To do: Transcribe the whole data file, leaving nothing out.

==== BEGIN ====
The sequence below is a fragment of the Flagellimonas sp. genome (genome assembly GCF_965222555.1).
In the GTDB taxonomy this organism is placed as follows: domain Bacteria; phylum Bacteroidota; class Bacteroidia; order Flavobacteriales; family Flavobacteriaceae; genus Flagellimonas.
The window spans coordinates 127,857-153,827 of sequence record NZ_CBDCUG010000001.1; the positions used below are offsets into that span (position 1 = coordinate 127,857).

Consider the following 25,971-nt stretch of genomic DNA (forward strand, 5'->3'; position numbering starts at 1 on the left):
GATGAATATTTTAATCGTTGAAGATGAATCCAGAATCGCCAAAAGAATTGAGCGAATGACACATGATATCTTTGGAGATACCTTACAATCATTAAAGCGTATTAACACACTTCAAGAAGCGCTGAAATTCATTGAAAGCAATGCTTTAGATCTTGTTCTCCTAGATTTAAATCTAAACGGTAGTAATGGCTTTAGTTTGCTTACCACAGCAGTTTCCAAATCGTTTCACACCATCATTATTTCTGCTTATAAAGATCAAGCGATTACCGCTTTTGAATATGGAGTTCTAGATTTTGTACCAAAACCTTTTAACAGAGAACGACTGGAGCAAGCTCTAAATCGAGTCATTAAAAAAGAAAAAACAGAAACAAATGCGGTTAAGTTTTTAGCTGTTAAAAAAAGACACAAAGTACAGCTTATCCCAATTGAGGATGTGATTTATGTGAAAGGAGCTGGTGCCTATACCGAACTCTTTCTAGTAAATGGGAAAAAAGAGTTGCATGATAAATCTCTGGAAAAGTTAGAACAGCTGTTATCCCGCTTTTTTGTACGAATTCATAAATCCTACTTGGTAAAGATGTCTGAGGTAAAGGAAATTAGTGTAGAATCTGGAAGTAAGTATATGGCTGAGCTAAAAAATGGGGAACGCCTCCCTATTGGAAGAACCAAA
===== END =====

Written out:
The sequence below is a fragment of the Flagellimonas sp. genome (genome assembly GCF_965222555.1).
In the GTDB taxonomy this organism is placed as follows: domain Bacteria; phylum Bacteroidota; class Bacteroidia; order Flavobacteriales; family Flavobacteriaceae; genus Flagellimonas.
The window spans coordinates 127,857-153,827 of sequence record NZ_CBDCUG010000001.1; the positions used below are offsets into that span (position 1 = coordinate 127,857).

Consider the following 25,971-nt stretch of genomic DNA (forward strand, 5'->3'; position numbering starts at 1 on the left):
GATGAATATTTTAATCGTTGAAGATGAATCCAGAATCGCCAAAAGAATTGAGCGAATGACACATGATATCTTTGGAGATACCTTACAATCATTAAAGCGTATTAACACACTTCAAGAAGCGCTGAAATTCATTGAAAGCAATGCTTTAGATCTTGTTCTCCTAGATTTAAATCTAAACGGTAGTAATGGCTTTAGTTTGCTTACCACAGCAGTTTCCAAATCGTTTCACACCATCATTATTTCTGCTTATAAAGATCAAGCGATTACCGCTTTTGAATATGGAGTTCTAGATTTTGTACCAAAACCTTTTAACAGAGAACGACTGGAGCAAGCTCTAAATCGAGTCATTAAAAAAGAAAAAACAGAAACAAATGCGGTTAAGTTTTTAGCTGTTAAAAAAAGACACAAAGTACAGCTTATCCCAATTGAGGATGTGATTTATGTGAAAGGAGCTGGTGCCTATACCGAACTCTTTCTAGTAAATGGGAAAAAAGAGTTGCATGATAAATCTCTGGAAAAGTTAGAACAGCTGTTATCCCGCTTTTTTGTACGAATTCATAAATCCTACTTGGTAAAGATGTCTGAGGTAAAGGAAATTAGTGTAGAATCTGGAAGTAAGTATATGGCTGAGCTAAAAAATGGGGAACGCCTCCCTATTGGAAGAACCAAA